The first papal encyclical, that is, the First and Second Letter of Peter in the New Testament, is simple and short. Most people find it inspiring and palatable. One does not have to be a theologian in order to appreciate its message. The Gospels too are in the format of a story; something that even children can relate to.

Furthermore, clerical sermons in the last fifty years have been relegated to religious topics with few references to current events. What lay people breath in during the week- the news, everyday challenges, sexual sin and common temptations –were (and still are) rarely addressed from the pulpit. The Sunday after September 11, 2001, for instance, I attended Mass in which the homilist made no reference to the national trauma of what transpired just days before. Even in 2010, the vices that are killing Western Civilization- cohabitation, contraception, the low birthrate, and homosexuality –continue to be uncomfortable topics for the clergy. But if the heralds of the Gospel are not shedding the light of Christ on these issues during their sermons, who will?

When the Church is silent, the world will lead the public debate on the issues. And when the Church speaks a language that people cannot understand, the world will be more than happy to speak a language that they will understand. Fulton Sheen was right! If the Church does not interfere with Secularism, then Secularism will interfere with it. The Church has to interrupt the world's monologue and lead the discussion with confidence and simplicity.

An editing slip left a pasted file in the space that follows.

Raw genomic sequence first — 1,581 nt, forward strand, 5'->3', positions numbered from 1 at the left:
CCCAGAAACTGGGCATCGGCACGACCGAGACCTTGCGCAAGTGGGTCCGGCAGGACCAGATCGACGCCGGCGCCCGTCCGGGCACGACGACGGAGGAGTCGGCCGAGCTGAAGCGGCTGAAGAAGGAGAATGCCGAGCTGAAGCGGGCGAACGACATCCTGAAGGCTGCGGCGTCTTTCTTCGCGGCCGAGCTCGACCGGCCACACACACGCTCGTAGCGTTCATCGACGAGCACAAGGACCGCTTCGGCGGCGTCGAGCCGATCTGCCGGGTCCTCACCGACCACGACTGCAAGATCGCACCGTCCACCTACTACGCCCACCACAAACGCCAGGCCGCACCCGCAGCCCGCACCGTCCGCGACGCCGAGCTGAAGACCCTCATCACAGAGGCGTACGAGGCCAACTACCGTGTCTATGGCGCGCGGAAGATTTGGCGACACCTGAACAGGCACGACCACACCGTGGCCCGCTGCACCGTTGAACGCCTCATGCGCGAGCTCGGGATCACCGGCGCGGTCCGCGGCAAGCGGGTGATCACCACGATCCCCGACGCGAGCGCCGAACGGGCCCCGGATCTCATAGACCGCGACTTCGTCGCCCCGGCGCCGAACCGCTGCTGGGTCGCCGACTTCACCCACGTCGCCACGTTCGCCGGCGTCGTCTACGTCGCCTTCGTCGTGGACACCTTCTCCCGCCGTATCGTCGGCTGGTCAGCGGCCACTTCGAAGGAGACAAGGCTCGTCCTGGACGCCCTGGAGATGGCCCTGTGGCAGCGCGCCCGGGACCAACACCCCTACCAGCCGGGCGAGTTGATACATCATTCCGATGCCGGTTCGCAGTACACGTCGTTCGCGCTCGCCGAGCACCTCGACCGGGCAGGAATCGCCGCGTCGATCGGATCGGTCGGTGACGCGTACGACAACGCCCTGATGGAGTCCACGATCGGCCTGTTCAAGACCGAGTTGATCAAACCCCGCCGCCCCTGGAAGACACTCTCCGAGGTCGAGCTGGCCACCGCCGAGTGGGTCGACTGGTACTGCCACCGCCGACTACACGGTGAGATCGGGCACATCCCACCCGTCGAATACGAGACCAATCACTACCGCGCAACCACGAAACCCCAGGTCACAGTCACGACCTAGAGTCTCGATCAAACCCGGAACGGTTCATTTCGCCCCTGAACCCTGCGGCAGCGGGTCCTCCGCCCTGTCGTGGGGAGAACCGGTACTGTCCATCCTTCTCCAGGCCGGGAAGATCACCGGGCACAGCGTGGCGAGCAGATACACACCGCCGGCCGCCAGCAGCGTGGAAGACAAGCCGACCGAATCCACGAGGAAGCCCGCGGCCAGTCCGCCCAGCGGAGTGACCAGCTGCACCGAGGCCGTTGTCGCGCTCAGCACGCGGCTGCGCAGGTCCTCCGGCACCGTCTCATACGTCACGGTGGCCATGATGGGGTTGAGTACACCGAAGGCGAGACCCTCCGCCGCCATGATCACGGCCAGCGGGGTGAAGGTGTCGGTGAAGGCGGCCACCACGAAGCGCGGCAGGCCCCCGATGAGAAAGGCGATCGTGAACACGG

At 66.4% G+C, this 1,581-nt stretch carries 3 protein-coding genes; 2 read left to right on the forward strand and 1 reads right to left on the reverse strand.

More on this in the next blog.

Glenn Beck and the Church


The Resore Honor Rally:

"For the children of this world are more prudent in dealing with their own generation than are the children of light.” -Luke 16:8

For the sake of argument we’ll consider Glenn Beck as a “child of this world,” being that he is a Fox News commentator and not a Christian preacher or Christian news commentator by trade. As with any conservative commentator, Glenn Beck has his pluses and minuses; both of which Catholics can learn from.

On August 28th, 2010 Glenn Beck hosted a “Restoring Honor” rally at the mall in Washington D.C. No one will doubt that it took some prudence on his part to inspire 400,000 plus to make the necessary sacrifice in order to travel to our nation’s capital to hear what he had to say. It was quite a feat. If I am not mistaken, only Pope John Paul II and Pope Benedict XVI were capable of drawing that many people.